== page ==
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  • Abstract sent to organisers

last modified August 17, 2010 by strypey

Paper for FreeCulture2010

Tena koutou katoa

Ko Danyl Strype tooku ingoa,
No Aotearoa ahau,
Ko Aoraki te maunga,
Ko Ootakaro te awa,
Ko Clan Ross, Clan Bruce, La Famiglia Dini, te whanau o Efford, ooku iwi, ­
Ko te whanau uenuku te tangata.

E noho ana au i te Ika a Maui, kei te taha o te Whanganui-a-Tara.

My name is Danyl Strype. I come from the islands of Aotearoa in the waters of Te-Moana-Nui-A-Kiwa, renamed 'New Zealand' and 'Pacific Ocean' by the European colonisers who built the city of Christchurch where I was born and raised. I recognise the tangata whenua (first people of this land) - whanau and hapu of the iwi Kai Tahu - who knew this area as Ootautahi. I currently live in the capital city of Wellington, built on the harbour known to the tangata whenua as Te-Whanganui-a-Tara.

I am an environmental and social justice activist, with a specific focus on the area of media and communications. I am currently working on my own project, Disintermedia, which aims to support groups developing the infostructure of free culture, and defending people's right to privacy, to access knowledge and to participate in cultural exchange. ­

­I was one of the founders of Aotearoa.In­dymedia.org, which I worked on actively for 7 years. I continue to contribute writing and site development work to the Indymedia network. For the last four years, I have also been a voluntary consultant on the Aotearoa/ New Zealand localisation of the CreativeCommons.org project. I am equally interested in sustainable design, renewable energy, organic agriculture, co-operative organisation all of which and more are seen as integrated element in the holistic design philosophy known as permaculture. I have recently become involved Permaculture in New Zealand, setting up a project on CoActivate.org, to provide their regional and project groups with email lists, wikiwebs, and task lists.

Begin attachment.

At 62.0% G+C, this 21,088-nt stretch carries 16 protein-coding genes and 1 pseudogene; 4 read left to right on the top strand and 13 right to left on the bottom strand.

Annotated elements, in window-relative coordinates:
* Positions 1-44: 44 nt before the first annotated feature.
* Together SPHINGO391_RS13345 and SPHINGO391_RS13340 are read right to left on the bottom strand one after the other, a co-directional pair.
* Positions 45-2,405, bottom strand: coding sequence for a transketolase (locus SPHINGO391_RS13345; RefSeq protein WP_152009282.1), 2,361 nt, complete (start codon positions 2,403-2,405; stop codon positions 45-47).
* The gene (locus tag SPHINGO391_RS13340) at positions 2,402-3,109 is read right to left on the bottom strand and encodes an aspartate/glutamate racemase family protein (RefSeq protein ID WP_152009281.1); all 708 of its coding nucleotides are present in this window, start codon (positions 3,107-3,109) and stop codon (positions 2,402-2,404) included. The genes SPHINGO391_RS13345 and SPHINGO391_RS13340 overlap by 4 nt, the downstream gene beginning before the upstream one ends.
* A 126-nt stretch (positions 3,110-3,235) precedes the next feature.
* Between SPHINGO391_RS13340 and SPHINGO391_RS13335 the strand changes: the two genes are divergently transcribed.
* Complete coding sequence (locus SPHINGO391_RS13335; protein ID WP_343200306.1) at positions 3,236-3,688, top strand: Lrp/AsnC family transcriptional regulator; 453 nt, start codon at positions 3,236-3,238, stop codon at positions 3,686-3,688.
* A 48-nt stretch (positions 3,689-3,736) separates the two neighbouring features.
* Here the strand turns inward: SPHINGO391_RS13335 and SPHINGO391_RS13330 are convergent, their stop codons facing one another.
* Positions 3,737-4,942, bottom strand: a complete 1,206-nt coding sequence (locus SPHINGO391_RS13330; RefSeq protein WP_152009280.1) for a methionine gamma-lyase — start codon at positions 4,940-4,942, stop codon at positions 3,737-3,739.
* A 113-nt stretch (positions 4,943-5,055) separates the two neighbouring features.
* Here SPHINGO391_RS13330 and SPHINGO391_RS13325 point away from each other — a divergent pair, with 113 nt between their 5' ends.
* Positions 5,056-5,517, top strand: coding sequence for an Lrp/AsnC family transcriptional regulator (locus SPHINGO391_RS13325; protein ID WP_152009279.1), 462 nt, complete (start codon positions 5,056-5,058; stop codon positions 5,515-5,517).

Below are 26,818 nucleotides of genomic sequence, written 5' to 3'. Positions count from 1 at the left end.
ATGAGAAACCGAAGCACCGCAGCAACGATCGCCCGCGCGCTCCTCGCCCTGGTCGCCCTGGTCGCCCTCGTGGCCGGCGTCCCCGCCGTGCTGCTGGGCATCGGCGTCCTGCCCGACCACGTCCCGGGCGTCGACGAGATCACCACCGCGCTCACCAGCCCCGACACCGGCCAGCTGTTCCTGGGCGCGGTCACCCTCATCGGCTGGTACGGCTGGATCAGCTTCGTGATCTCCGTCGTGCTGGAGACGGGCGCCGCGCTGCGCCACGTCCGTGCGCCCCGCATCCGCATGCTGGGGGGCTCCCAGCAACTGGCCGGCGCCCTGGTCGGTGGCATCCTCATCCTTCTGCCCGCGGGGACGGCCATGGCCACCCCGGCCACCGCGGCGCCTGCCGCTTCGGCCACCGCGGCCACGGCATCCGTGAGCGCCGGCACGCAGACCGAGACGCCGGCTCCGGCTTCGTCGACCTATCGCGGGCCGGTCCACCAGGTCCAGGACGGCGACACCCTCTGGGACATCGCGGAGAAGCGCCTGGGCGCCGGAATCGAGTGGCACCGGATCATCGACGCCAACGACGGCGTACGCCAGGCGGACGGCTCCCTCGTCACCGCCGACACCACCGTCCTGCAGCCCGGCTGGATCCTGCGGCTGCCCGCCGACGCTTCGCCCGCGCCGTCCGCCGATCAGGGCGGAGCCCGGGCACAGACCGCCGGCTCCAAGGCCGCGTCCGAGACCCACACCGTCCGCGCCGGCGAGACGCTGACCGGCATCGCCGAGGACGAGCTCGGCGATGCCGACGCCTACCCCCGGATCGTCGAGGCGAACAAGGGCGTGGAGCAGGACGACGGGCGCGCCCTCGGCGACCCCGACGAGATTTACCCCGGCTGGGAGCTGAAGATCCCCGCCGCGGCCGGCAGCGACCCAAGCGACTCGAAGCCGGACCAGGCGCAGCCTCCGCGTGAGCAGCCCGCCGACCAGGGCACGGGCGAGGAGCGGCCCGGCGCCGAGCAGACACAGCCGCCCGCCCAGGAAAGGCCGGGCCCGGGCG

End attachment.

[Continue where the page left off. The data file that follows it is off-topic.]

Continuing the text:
He mihi mahana teenei
ki nga kaiwhakahaere o FreeCulture2010

Warm greetings to the organisers of FreeCulture 2020

Na,
Danyl Strype


Paper proposal for FreeCulture2010

Free to Know or Free to Own?

This paper began as an essay intended to explain the relevance of Free Software to environmental activists, and the relevance of the campaign against GE (genetic engineering) to Free Culture activists. The method was to identify similarities between proprietary software and proprietary forms of biotechnology such as GMOs (genetically modified organisms), and draw parallels between the social movements around what I call 'free code', ie FLOSS (Free/ Libre/ Open Source Software), and those around organic food and permaculture. An underlying goal of the work was to contrast the way multinational corporations seek to commodify and monetize structured information by treating copyrights and patents as interchangeable forms of "intellectual property", while communities of software developers and organic farmers treat knowledge as a common good, and seek to benefit from mutual sharing. This contrast is summed up in the title question, which illustrates how different definitions of 'freedom' lead to vastly different approached. Since publishing this essay online in 2005 I have continued to research and work in these areas, and have intended to update and extend this essay into a thoroughly referenced research paper. One area of extension would be to show how permaculture design philosophy extends into the digital realm, while the free culture philosophy similarly extends into the material production realm.